would put them off even more. A completely different method of social interaction
is needed and a completely different logic in order to communicate [well].”

 

The Nepalese have a different sense of time and urgency and they will not directly say ‘no’. It is difficult to judge whether a specific task is understood or can be done on time. To manage delays in production, the entrepreneurs use contingency planning (moving deadlines forward by a few weeks) to create flexibility. As a consequence, the entrepreneur has to make a trade off on the costs of either holding inventory or having late deliveries.

 

“We always have a backup period as the Nepalese never meet their deadlines.
We tell them the deadline is the first of September, when in fact
we need the materials by the fifteenth of September.”

“I anticipate this by stocking up on supplies [and inventory]. I always make sure that there
is enough stock available. It’s a matter of carefully judging what sells well.”

 

Production planning is also affected by the numerous strikes, national holidays and festivals, when production work comes to a halt.

 

“During Diwali [a festival], the factory is closed for two weeks, no one shows
up for work as everyone [goes home] to see their families. [The workers] will only
return when they need money. One has to wait and see when they return from the mountains.”

 

What can you do?

It is essential to establish clear communication with the factory and monitor the production process. Ideally the entrepreneur should have an on-site representative in the factory. All the entrepreneurs work with local agents who communicate with the factories and monitor the production process. The entrepreneurs have daily direct contact with their agents and fully trust them to monitor social conditions, such as providing fair wages. The local agents are educated and traveled; they are able to effectively bridge the cultural distance between Europe and Nepal.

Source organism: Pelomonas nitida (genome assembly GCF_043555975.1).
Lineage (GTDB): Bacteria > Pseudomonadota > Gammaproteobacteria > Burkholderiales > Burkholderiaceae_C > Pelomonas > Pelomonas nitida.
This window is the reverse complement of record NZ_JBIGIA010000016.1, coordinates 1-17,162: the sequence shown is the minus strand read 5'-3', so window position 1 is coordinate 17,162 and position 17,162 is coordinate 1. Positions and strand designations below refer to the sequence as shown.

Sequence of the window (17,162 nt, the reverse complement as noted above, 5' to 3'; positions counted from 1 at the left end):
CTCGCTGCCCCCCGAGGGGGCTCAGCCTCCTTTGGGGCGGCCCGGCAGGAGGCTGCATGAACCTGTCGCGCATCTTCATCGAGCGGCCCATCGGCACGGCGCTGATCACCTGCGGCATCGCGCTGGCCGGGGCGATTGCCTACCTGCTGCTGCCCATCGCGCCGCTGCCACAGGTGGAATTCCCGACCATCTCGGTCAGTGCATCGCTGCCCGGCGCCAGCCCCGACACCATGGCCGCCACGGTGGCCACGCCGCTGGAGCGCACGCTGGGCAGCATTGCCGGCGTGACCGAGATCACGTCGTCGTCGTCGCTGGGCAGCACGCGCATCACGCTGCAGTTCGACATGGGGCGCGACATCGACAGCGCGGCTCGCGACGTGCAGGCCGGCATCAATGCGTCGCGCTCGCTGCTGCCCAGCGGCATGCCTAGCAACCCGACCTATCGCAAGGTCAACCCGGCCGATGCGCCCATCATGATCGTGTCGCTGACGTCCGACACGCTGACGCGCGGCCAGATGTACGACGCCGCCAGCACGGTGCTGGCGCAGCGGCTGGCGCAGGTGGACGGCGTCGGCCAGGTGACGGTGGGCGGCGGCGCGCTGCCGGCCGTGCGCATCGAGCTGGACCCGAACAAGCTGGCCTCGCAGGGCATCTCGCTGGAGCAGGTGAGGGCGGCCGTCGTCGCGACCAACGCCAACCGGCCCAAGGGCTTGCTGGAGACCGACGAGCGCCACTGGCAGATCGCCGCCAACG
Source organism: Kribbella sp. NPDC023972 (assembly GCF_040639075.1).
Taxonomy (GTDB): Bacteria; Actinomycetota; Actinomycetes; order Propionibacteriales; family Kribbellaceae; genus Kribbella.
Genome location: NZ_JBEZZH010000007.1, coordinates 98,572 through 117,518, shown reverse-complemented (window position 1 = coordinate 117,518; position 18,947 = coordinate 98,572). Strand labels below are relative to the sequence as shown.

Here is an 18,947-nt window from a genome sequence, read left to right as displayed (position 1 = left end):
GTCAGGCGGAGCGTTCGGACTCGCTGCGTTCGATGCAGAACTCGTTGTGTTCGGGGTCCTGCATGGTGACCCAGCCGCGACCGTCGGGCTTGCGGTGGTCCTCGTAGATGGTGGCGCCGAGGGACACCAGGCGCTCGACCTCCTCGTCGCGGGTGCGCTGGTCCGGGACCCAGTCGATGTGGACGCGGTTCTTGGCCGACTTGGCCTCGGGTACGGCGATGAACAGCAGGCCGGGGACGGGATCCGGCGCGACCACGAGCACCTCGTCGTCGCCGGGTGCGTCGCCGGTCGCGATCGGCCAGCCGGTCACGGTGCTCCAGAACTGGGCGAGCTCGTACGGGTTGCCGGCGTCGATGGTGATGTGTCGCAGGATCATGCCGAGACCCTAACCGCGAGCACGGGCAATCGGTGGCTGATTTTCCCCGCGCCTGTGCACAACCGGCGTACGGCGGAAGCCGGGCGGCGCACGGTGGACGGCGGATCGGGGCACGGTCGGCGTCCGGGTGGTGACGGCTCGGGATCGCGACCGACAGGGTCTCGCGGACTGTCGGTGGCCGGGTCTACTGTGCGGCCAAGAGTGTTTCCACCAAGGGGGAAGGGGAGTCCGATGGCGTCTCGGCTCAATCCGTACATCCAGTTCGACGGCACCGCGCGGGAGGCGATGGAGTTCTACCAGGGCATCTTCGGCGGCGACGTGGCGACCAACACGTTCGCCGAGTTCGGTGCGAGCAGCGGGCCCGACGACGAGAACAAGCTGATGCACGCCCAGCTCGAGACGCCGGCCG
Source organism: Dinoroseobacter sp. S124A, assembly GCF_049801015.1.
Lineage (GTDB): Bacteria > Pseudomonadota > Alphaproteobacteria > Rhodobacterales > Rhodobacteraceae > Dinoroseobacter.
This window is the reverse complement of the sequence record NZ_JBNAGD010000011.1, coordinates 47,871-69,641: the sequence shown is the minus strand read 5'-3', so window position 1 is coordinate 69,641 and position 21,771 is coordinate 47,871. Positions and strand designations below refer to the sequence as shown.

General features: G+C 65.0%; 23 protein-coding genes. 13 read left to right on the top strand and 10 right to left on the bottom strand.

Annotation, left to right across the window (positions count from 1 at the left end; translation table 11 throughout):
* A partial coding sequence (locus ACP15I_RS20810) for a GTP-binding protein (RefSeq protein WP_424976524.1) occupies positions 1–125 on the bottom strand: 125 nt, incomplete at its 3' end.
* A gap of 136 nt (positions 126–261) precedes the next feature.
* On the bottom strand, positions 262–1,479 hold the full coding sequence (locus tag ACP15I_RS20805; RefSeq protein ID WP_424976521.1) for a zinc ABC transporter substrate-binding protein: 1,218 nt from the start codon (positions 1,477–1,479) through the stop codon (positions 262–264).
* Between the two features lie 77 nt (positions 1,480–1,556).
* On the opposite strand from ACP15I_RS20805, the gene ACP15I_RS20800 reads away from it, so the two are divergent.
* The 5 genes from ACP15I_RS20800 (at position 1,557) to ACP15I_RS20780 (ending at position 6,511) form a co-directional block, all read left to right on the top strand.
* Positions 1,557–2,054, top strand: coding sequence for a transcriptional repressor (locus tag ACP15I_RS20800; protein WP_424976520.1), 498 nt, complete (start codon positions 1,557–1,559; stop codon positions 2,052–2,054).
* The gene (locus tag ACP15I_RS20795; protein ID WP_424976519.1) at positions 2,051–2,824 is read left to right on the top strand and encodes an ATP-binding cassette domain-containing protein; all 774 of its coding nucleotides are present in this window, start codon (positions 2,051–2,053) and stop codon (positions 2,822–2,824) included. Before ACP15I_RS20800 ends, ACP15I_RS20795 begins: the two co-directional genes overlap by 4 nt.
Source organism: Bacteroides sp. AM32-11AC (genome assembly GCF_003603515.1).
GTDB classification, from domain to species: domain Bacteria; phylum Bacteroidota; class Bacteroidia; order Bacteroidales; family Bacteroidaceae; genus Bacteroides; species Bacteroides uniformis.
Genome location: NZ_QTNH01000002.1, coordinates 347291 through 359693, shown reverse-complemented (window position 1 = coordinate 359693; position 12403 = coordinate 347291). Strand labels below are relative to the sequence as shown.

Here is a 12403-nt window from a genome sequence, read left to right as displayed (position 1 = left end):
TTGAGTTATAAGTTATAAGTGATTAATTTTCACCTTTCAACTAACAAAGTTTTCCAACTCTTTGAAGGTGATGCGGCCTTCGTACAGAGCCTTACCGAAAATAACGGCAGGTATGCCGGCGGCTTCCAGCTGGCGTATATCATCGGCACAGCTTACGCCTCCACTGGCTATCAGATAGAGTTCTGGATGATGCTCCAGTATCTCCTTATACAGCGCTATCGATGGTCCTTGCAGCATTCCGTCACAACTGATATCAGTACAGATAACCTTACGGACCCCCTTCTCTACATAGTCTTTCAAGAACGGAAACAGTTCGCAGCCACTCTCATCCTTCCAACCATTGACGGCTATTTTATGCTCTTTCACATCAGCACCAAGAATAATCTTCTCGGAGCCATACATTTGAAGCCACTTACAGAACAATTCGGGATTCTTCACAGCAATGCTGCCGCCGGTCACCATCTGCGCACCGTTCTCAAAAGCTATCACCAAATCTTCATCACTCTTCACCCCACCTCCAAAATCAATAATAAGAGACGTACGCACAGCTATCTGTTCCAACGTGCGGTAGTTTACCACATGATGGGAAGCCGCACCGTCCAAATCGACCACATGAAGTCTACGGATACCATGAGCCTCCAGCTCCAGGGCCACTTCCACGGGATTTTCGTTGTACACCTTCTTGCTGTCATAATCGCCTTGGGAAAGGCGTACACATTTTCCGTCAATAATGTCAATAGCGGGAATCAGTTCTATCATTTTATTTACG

“She [the local agent] knows the Nepali culture and Western culture. She knows how to
translate my wishes to the crafters, who have to make the end product.”

 

It is still very important for entrepreneurs to conduct their own audits and visit the factories they use. One of the entrepreneurs travels to Nepal twice per year and recognizes that a more frequent presence has advantages.

 

“When you’re physically there [in Nepal], they do so much for you.
When [you leave], they suddenly stop working hard for your garments.”

 

All companies that internationalize face cultural distance. It is essential to recognize the differences and proactively bridge the distance. Supplier relations based on good communication and trust are essential, but entrepreneurs should reach out and communicate to the community through outreach programs. They should publicize their achievements to the local community to gain credibility, legitimacy and goodwill in the community.

 

 

 

For this case study, six entrepreneurs that produce in Nepal and one non-profit organization were interviewed. The quotations above represent the views of the different interviewees.

 
 
 

© 2015, Amsterdam University of Applied Sciences, Hogeschool van Amsterdam.